Mr. Lang, a first year elementary teacher, described the effect of the Garden of Knowledge theme on his curriculum planning:

I wanted to incorporate the core content areas of English Language Arts, Math,  and learning about gardens. For example, we read The Gardener-about a little girl who goes to live with her uncle in the city, taking with her seeds to plant and her love for gardening. The story is told through the letters she writes to her family. It was a great way to incorporate what it meant to grow a garden and how to write a letter. It was learning from all different angles, through creative writing, expression and thought. They really grew to enjoy what they were doing and looked forward to it. It turned learning into something challenging and fun for the students at the same time.

Effect on Children
The students learned how to care for and respect another living thing through their involvement in the garden project. Many of these children display aggressive tendencies and need a break from the classroom to calm down. They had to pass by the garden on their way to the “time out area”, and despite feeling out of control and angry, they did not attempt to damage the plants or disrupt the work.

The garden afforded the students an opportunity to feel special and useful which bolstered self-esteem, feelings not usually experienced within the academic setting for many of them.  Several students expressed feeling pride in the simple tasks of creating and maintaining the garden. Malcolm, a 14 year old student who had never worked in a garden before explained, “Digging was my favorite part. I dug around the circle of the garden to make a place for the water to go.”

The garden has provided other important means of social-emotional support to this population, specifically to 12 middle school girls who were having problems with fighting, threatening, and spreading rumors within the group.  As an art therapist, I facilitated an art-based, team building intervention with the aid of other teachers and clinicians. The girls were encouraged to participate in making stepping-stones to add to the garden. While they worked they were able to openly and honestly discuss several topics such as: sharing, respect, trust and talking about boys. They placed the stepping-stones in the community garden and dedicated them to all middle school girls in an attempt to promote community and solidarity.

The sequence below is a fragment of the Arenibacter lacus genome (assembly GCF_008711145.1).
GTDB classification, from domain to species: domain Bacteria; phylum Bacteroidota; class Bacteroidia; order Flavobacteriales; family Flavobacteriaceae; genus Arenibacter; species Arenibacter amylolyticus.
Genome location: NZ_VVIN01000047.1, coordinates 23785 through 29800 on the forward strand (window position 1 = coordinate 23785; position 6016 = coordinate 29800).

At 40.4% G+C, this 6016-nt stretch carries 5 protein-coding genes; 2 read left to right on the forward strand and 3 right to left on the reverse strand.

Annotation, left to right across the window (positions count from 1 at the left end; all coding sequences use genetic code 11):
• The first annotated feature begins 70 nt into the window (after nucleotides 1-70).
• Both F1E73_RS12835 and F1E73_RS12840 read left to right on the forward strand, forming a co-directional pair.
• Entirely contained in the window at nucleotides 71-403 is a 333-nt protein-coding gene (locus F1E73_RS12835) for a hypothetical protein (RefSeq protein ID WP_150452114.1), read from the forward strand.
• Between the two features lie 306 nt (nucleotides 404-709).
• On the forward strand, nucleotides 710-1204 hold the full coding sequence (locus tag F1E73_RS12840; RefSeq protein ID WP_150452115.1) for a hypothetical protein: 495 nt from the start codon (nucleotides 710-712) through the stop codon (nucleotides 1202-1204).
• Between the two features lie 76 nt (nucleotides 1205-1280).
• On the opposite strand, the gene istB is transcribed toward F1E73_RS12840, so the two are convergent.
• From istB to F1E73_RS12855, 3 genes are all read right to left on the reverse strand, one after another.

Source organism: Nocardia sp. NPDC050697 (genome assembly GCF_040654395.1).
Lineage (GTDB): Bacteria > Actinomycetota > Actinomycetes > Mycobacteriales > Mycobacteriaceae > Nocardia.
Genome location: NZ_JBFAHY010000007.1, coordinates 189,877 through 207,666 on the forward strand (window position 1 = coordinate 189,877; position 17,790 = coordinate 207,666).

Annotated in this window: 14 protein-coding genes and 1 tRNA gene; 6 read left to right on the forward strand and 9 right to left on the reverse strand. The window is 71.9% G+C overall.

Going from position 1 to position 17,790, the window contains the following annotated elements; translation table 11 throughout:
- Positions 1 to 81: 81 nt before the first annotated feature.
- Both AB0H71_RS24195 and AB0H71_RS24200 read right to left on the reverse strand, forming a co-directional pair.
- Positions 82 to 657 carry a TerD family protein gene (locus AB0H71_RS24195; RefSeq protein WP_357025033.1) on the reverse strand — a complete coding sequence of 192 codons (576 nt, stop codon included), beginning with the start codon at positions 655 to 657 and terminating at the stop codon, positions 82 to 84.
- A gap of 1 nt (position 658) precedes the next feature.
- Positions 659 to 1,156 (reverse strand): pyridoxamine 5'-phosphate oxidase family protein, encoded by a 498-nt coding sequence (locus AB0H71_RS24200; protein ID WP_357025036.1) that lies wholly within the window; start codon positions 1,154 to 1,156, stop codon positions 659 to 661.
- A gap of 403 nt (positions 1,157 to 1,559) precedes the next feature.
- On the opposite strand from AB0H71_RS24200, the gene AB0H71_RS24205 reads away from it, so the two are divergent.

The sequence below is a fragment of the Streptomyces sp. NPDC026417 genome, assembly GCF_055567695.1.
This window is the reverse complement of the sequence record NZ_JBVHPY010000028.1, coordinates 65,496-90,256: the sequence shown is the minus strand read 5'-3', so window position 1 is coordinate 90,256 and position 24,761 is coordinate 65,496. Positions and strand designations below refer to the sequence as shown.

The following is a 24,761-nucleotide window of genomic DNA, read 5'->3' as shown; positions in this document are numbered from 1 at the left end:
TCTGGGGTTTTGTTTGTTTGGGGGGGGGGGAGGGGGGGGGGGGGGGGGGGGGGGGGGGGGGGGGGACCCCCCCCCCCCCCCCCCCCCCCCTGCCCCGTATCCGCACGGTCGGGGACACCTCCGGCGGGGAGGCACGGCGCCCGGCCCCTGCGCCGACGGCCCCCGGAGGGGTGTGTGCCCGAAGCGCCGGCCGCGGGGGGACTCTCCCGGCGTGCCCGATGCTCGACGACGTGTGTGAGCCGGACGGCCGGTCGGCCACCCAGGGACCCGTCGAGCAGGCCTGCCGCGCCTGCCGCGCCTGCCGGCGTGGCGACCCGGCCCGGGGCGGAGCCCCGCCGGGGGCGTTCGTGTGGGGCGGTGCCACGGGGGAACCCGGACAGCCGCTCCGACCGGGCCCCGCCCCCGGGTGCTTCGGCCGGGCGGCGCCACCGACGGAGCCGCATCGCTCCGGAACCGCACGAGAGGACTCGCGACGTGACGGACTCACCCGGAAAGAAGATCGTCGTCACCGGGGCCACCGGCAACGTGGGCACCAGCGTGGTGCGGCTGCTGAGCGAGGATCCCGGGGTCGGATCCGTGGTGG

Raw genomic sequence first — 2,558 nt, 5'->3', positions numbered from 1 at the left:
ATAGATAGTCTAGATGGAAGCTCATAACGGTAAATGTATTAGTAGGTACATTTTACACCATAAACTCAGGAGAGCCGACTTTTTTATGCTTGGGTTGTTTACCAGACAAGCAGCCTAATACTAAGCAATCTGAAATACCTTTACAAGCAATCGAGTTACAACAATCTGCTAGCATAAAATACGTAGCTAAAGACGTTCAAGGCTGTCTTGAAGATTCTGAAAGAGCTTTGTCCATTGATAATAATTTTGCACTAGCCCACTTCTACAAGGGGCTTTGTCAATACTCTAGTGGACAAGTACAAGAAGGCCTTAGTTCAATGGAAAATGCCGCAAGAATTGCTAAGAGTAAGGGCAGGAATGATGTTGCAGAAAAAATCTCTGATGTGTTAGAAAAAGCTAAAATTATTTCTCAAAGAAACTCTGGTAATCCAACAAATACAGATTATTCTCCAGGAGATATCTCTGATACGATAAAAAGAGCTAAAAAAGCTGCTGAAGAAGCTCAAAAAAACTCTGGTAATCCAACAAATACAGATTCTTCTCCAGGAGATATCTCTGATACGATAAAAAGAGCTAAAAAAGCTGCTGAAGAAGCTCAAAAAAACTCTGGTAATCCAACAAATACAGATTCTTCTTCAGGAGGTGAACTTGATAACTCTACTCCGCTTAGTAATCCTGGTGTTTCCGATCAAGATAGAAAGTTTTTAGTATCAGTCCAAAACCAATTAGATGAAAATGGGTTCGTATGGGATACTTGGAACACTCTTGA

The garden promoted motivation and investment, and, as a result, a decrease in behavior problems when involved in the work. The students were attentive and focused when working in the garden, something the teachers did not always see in the classroom. This kind of active, experiential curriculum had a very positive influence on behaviors and seemed to put the students on a similar level, despite the varied disabilities. The students have displayed continuing ownership that is very unusual. Many students are highly impulsive and have difficulty investing in projects for a long time.

Effect on Teachers
Many teachers commented that the idea of the service-learning curriculum was useful and there would be a benefit to continuing with this approach to learning, especially with such a challenging population. Many ideas were generated from the garden idea, such as the social aspect of food, their own environment, community, responsibility, and finally, taking what they have learned back to their own communities.

Future Plans for the Garden of Knowledge
By the end of the summer program, the garden included a large variety of perennials with sprinkles of annuals for added color. The initial garden generated future plans among teachers and administrators. Many of the teachers involved have continued to incorporate the garden into the regular school year curriculum. Mrs. Campbell has started seeds in her science class, and has planted bulbs with her students. In the elementary classrooms, teachers and students have discussed starting a memory garden, planting a plant in memory of someone, thus, a chance to add to the garden individually. Other students have built birdhouses. In addition, the success of the garden was observed by the school administration that has encouraged additional plantings and garden plots. 

Conclusion
Growing a garden has provided not only something aesthetically pleasing, but also has acted as a conduit to promote overall psychological well-being and chances to be a part of something larger than oneself. It has offered lessons that span great areas of learning, eventually promoting growth as individuals within a community experience.

Finally, it has served as a bridge, better connecting teachers, students, and students’ families.